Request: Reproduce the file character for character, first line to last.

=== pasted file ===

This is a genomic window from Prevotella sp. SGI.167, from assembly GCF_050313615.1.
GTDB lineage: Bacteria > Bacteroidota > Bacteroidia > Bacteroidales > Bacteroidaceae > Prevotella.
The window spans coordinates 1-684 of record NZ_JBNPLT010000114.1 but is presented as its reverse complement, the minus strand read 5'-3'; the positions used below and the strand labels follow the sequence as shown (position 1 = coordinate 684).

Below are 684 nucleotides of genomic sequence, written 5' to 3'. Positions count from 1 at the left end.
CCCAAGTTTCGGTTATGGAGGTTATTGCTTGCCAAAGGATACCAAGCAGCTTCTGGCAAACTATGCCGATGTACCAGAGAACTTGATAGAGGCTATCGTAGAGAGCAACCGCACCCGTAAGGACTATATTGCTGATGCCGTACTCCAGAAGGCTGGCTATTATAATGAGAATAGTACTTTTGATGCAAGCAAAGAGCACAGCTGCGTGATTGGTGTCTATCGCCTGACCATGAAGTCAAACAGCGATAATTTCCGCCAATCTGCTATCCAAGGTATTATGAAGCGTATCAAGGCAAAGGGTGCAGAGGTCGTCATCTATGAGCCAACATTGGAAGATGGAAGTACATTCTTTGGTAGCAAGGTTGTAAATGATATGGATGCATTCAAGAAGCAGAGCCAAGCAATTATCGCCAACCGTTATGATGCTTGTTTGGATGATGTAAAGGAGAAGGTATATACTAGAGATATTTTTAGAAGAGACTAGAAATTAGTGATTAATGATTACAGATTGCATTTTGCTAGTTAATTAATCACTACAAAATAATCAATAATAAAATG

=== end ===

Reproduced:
This is a genomic window from Prevotella sp. SGI.167, from assembly GCF_050313615.1.
GTDB lineage: Bacteria > Bacteroidota > Bacteroidia > Bacteroidales > Bacteroidaceae > Prevotella.
The window spans coordinates 1-684 of record NZ_JBNPLT010000114.1 but is presented as its reverse complement, the minus strand read 5'-3'; the positions used below and the strand labels follow the sequence as shown (position 1 = coordinate 684).

Below are 684 nucleotides of genomic sequence, written 5' to 3'. Positions count from 1 at the left end.
CCCAAGTTTCGGTTATGGAGGTTATTGCTTGCCAAAGGATACCAAGCAGCTTCTGGCAAACTATGCCGATGTACCAGAGAACTTGATAGAGGCTATCGTAGAGAGCAACCGCACCCGTAAGGACTATATTGCTGATGCCGTACTCCAGAAGGCTGGCTATTATAATGAGAATAGTACTTTTGATGCAAGCAAAGAGCACAGCTGCGTGATTGGTGTCTATCGCCTGACCATGAAGTCAAACAGCGATAATTTCCGCCAATCTGCTATCCAAGGTATTATGAAGCGTATCAAGGCAAAGGGTGCAGAGGTCGTCATCTATGAGCCAACATTGGAAGATGGAAGTACATTCTTTGGTAGCAAGGTTGTAAATGATATGGATGCATTCAAGAAGCAGAGCCAAGCAATTATCGCCAACCGTTATGATGCTTGTTTGGATGATGTAAAGGAGAAGGTATATACTAGAGATATTTTTAGAAGAGACTAGAAATTAGTGATTAATGATTACAGATTGCATTTTGCTAGTTAATTAATCACTACAAAATAATCAATAATAAAATG